Then the conversation broadened back out—way out.  “Maybe”, said one young women, “this is why I haven’t found a way to be involved in social change.  It seems like it’s all about finding bad guys and pointing fingers.”  Ultimately, it won’t help to blame the bad guys either—not even the ones who are wielding the real power.  They need to take responsibility and change, but scapegoating and blame are ultimately the tools of the insecure.  An infinitely more powerful approach mirrors the way a loving parent sets a limit with a small child.  “I’m not going to let you do that, sweetie.”  There’s no blame—just compassion for the person hidden behind that bad behavior, and great confidence that things can be different.

I think we all left with our minds atingle.  I certainly went away newly excited about the possibilities of a world without blame.

Dare to imagine:  A new economy is possible!

What about a maximum wage?

The moral imperative for a minimum wage is clear. But what about a maximum wage?  It’s not hard to make the case that something needs to be done.  Back in 1965, US CEOs in major companies earned 24 times more than the average (not minimum wage) worker. A typical American CEO now makes 380 times more than the average worker.

Around the world, change is in the wind.  An Egyptian ruling that a maximum wage in the public and government sectors be no more than 35 times the minimum wage has been in force since January 2012.  France’s president last summer promised to cap the salary of company leaders at 20 times that of their lowest-paid worker.  In February, new code amendments of the German Corporate Governance Commission, which all German companies follow, were released, including a mandate that all publicly-traded firms place a cap on executive compensation. While the specific executive pay maximum is left up to each corporation, the Commission made it clear that current pay levels have soared too high.  Perhaps the time has come in the US to talk about a maximum wage as well.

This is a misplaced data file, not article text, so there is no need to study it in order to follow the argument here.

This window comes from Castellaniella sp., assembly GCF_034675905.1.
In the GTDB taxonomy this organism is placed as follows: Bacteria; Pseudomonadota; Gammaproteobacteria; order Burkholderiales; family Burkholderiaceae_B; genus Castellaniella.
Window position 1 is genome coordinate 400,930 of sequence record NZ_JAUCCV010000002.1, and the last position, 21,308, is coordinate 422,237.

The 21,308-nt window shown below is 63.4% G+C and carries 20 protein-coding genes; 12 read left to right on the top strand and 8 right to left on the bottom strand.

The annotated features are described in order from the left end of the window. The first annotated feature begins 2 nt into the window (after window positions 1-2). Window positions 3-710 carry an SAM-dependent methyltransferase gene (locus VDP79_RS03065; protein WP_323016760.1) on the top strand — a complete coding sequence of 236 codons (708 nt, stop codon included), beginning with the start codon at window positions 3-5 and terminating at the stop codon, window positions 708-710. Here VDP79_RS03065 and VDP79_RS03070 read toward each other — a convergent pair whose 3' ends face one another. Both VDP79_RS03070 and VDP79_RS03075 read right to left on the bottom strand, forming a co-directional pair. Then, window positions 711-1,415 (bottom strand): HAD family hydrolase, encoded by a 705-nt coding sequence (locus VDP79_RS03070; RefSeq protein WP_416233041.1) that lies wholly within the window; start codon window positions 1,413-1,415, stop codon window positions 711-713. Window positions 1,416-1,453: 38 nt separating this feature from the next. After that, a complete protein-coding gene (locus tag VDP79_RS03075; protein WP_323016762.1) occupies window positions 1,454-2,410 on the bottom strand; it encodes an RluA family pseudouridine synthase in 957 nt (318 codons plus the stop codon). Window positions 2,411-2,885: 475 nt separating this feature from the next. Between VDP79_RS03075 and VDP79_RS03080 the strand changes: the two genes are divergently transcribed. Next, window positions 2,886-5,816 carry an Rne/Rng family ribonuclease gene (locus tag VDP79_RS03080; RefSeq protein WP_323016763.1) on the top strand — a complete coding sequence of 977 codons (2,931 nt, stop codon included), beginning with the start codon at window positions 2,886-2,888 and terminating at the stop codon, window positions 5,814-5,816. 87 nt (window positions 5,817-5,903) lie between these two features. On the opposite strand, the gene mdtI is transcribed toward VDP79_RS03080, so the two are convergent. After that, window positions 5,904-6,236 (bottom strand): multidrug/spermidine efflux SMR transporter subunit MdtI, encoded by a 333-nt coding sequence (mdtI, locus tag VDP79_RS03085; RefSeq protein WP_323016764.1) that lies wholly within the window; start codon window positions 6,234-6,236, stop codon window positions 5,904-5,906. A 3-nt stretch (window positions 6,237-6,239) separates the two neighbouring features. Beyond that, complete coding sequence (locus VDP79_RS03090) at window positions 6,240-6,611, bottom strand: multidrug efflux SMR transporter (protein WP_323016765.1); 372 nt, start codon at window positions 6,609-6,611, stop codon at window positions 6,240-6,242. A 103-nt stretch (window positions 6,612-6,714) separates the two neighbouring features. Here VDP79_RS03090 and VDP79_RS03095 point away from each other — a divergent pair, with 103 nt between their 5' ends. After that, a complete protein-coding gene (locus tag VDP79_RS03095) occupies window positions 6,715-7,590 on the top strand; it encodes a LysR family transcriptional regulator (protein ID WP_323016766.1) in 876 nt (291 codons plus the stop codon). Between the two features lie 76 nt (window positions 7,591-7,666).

Some things that have made me hopeful recently:

The practice in Finland of prorating traffic fines according to the net wealth of the driver.

The growing movement in Philadelphia of community gardens, urban food initiatives, and vacant lot protection that brings agriculture, justice, health and nutrition, community organizing and labor together in exciting new ways.

The consistency with which polling reveals voters who demonstrate more generosity, compassion and open-mindedness than the politicians who represent them.

The rooftop greenhouse project, Gotham Greens, which has partnered with Whole Foods to build the nation's first commercial-scale rooftop greenhouse for growing year-round local produce atop a food store in Brooklyn beginning this fall.

New:  posts on other people's blogs: 

More resources:
NEW:  Check out my friend Daniel Hunter's new book, a narrative of direct action campaigning:  Strategy & Soul: A Campaigner's Tale of Fighting Billionaires, Corrupt Officials, and Philadelphia Casinos:

Muscle Building for Peace and Justice; a Non-Violent Workout Routine for the 21st Century--an integration of much of my experience and thinking over the years:, a website that I've contributed to often (check the archives), a home for all the parenting
writing I've done over the past 20 years. START: a way to study and work together with
others to create a better world.

For earlier columns, go to

My favorite magazine:  YES! Magazine reframes the biggest problems of our time in terms of their solutions. Online and in print, they outline a path forward with in-depth analysis, tools for citizen engagement, and stories about real people working for a better world: